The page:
Death Penalty in Connecticut Is a Dead Letter
In April 2012, the Connecticut Legislature abolished the death penalty for crimes committed after the date of the act’s passage in what is known as PA 12-5. The prospective effect act meant that current death-row inmates, including the two responsible for the home invasion murders in Cheshire, would still face execution. In State v. Santiago, 318 Conn. 1 (2015), a death-row inmate raised the effect of PA 12-5 on his appeal in a motion for reconsideration. By a 4-3 vote, the Connecticut Supreme Court held in an opinion by Justice Richard Palmer that the death penalty as applied violated the Connecticut Constitution. As one would imagine, the Court was sharply divided with vigorous dissents by Chief Justice Chase Rogers and Justices Peter Zarella and Carmen Espinosa.
The majority included Justice Fleming Norcott, who had reached the mandatory retirement age during the deliberations on Santiago but was permitted by statute to continue to participate in the case. Justice Norcott was replaced by Justice Richard Robinson by the time the Court heard another death penalty case, State v. Peeler, 321 Conn. ___ (2016) (SC 18125, officially released May 26, 2016). The question that naturally arose was whether the change in the composition of the Court would result in Santiago being overruled.
The answer, it turns out, is no. By a 5-2 vote, the Court held in a per curiam decision that Santiago controlled the outcome in Peeler. The Court reversed the judgment with direction to impose a penalty of life without possibility of parole and affirmed in all other respects.
Justice Palmer, writing for himself and Justices Dennis Eveleigh and Andrew McDonald (the three remaining justices in the majority in Santiago), addressed the arguments the state raised in claiming that Santiago was wrongly decided. Chief Justice Rogers and Justice Robinson both wrote concurrences basing their decision on stare decisis. Both were acutely sensitive to the fact that the only change between Santiago and Peeler was the change in the composition of the Court.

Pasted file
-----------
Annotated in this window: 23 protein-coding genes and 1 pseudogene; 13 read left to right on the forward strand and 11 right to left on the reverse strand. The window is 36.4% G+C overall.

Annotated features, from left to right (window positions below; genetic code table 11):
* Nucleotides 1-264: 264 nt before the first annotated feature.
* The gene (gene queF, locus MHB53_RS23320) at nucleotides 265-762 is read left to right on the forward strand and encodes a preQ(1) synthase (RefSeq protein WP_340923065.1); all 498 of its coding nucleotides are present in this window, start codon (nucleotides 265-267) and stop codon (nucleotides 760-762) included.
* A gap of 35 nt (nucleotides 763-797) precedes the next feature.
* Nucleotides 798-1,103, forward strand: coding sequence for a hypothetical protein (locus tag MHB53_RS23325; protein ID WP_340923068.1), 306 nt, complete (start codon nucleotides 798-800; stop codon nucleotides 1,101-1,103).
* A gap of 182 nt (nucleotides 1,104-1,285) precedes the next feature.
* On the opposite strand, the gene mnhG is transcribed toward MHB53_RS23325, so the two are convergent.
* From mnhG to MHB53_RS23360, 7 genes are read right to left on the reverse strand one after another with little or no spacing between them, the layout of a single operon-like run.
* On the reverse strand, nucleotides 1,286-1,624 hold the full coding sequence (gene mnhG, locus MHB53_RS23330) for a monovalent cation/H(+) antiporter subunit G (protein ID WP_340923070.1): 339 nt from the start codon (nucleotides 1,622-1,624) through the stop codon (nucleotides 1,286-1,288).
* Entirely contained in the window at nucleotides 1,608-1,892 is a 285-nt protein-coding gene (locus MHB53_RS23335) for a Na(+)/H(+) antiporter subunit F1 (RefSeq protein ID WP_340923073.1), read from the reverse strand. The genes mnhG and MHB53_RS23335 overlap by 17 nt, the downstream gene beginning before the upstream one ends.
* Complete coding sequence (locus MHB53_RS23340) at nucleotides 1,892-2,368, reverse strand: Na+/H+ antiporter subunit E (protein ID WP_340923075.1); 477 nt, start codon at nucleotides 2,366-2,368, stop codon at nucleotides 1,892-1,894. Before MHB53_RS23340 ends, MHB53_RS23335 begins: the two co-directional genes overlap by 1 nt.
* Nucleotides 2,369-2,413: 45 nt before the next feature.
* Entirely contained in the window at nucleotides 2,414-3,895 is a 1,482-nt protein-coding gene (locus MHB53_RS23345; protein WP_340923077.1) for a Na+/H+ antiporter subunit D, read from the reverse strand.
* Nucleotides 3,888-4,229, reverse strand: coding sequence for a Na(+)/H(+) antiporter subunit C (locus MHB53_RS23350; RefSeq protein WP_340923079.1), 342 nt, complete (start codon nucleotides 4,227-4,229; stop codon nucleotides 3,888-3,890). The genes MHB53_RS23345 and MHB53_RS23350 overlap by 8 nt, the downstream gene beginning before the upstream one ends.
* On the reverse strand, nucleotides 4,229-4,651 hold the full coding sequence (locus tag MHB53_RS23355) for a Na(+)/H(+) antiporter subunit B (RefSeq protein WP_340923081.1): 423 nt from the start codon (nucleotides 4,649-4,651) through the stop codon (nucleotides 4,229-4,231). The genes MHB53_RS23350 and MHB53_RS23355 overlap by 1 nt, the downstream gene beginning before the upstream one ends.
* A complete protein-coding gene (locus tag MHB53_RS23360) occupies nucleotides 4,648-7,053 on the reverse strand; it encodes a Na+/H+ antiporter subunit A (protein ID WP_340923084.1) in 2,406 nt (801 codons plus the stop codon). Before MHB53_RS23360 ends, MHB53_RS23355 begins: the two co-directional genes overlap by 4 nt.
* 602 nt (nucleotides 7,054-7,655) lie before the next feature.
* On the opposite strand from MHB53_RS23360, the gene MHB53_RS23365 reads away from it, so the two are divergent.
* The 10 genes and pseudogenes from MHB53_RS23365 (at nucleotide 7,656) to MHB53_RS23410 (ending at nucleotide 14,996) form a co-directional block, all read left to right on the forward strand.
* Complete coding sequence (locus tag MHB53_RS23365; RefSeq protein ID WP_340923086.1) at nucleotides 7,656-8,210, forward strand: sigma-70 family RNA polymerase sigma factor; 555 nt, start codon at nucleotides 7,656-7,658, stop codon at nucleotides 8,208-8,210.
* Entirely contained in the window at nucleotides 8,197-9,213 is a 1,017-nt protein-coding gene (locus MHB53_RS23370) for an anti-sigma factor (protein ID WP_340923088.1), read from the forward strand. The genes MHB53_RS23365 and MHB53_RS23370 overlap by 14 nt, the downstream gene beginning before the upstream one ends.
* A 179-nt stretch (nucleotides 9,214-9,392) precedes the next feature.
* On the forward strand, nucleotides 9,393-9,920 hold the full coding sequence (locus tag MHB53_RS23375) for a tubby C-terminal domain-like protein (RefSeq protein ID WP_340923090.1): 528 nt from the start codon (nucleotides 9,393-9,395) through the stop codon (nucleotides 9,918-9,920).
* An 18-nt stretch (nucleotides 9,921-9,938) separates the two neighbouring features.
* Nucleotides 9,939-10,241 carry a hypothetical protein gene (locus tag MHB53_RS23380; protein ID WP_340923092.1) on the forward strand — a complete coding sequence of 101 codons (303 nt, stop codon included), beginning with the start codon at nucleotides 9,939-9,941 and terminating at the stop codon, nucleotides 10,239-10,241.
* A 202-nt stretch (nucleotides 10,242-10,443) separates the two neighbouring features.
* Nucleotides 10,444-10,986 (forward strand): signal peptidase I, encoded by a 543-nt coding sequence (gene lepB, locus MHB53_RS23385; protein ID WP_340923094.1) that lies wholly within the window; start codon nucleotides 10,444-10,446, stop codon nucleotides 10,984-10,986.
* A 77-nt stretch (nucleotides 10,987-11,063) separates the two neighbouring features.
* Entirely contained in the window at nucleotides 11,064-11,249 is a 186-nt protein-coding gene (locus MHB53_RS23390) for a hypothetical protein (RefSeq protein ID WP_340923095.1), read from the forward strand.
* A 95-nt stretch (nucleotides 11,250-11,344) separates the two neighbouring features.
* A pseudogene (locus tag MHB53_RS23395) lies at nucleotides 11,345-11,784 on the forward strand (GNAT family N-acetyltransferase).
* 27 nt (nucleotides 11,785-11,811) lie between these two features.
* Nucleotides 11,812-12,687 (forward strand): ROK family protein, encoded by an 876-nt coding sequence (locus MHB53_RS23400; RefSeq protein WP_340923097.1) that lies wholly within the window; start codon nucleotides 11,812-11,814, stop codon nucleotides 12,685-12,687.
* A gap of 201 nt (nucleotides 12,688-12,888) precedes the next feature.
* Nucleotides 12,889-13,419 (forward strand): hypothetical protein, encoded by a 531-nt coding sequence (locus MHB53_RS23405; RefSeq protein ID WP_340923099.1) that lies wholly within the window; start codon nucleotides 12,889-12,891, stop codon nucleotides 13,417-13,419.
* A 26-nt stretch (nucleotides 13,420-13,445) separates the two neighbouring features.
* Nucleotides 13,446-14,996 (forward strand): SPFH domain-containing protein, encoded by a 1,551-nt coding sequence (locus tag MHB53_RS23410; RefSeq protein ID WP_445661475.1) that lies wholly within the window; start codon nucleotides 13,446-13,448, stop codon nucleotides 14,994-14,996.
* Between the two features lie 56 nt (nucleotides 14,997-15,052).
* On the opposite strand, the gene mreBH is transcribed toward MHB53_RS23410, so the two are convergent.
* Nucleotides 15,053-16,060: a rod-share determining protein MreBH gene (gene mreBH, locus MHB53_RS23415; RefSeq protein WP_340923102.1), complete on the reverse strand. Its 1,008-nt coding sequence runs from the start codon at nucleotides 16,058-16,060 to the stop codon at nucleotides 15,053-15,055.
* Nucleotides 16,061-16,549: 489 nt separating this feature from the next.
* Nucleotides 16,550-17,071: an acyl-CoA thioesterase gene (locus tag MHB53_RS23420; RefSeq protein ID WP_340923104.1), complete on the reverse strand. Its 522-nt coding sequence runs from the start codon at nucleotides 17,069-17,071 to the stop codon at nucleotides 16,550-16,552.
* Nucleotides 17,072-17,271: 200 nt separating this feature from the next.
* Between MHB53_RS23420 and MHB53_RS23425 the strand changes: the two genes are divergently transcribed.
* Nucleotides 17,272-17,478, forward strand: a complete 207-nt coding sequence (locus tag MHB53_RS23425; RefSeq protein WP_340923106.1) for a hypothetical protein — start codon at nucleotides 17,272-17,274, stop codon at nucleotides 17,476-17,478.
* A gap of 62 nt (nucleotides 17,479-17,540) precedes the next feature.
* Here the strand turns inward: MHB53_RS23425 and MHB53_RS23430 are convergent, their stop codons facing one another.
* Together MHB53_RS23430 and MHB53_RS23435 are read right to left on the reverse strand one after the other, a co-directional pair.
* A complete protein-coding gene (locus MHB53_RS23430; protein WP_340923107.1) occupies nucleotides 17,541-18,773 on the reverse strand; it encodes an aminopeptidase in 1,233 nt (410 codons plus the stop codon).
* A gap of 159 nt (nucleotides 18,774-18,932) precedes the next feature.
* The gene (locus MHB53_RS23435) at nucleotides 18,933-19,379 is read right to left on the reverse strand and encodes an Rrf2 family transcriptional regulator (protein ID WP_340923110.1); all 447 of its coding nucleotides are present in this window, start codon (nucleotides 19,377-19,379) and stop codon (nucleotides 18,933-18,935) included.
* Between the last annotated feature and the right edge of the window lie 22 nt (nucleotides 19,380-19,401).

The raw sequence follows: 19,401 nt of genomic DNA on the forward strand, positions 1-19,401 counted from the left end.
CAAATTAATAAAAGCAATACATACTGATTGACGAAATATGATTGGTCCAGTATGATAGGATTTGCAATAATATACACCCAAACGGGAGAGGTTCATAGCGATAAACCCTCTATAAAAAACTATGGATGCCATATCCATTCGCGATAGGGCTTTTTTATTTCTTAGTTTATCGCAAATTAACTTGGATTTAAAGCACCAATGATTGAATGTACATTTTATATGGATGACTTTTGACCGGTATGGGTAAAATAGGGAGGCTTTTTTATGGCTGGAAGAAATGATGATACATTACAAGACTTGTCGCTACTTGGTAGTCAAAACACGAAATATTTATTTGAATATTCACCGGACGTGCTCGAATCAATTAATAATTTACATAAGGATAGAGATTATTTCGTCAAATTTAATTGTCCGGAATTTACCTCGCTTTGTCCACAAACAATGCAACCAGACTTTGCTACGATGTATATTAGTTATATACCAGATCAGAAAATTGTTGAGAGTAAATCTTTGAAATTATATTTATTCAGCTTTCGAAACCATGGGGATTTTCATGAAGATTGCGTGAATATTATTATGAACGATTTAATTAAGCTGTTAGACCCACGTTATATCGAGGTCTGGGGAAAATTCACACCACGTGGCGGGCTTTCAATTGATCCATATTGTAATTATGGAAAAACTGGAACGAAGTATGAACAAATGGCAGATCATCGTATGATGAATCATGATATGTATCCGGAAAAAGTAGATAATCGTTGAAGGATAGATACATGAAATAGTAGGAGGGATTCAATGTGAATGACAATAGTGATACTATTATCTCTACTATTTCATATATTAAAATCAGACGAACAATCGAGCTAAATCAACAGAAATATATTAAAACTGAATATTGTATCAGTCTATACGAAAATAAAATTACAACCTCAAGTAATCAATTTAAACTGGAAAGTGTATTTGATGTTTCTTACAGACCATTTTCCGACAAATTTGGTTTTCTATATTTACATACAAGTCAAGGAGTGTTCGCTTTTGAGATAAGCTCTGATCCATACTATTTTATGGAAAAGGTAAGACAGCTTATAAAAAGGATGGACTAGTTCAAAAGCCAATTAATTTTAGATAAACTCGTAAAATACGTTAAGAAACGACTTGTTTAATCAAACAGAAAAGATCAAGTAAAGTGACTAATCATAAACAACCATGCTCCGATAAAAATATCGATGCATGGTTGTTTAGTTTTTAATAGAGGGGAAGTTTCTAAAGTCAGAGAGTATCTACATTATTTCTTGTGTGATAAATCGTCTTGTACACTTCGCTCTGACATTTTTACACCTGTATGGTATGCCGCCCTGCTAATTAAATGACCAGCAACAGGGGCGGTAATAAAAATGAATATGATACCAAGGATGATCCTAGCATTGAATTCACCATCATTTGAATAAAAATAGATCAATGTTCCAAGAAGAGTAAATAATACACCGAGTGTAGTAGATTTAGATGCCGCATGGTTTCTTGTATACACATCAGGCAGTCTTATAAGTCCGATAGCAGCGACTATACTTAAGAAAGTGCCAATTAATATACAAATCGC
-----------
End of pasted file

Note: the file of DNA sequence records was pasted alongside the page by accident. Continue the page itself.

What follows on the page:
Justice Zarella dissented. In his view, the Court’s stare decisis jurisprudence was “inconsistent and irreconcilable.” He proposed a standard that balances reliance interests with the costs of adhering to an erroneous decision. Under his approach, he would have overruled Santiago. Justice Zarella’s approach has a lot to recommend it, but while reliance interests under his approach include societal reliance, i.e., decisions that have become part of the collective consciousness of the state (his example is Kerrigan v. Commissioner of Public Health, 289 Conn. 135 (2008), Connecticut’s marriage equality case), he seems overly optimistic in concluding that the public would not perceive the overruling of a landmark case as resulting from the appointment of a new justice.
Justice Espinosa for her part, wrote a blistering dissent largely directed at Chief Justice Rogers. Justice Espinosa cataloged twenty-five instances during Chief Justice Rogers’s tenure when the Court overruled prior decisions after a panel change. Justice Espinosa noted that many of these decisions had no discussion of stare decisis.
Theoretically, the legislature could act, either by repealing PA 12-5 and reinstating the death penalty or proposing a constitutional amendment. Neither seems likely and it would appear that Connecticut is done with the death penalty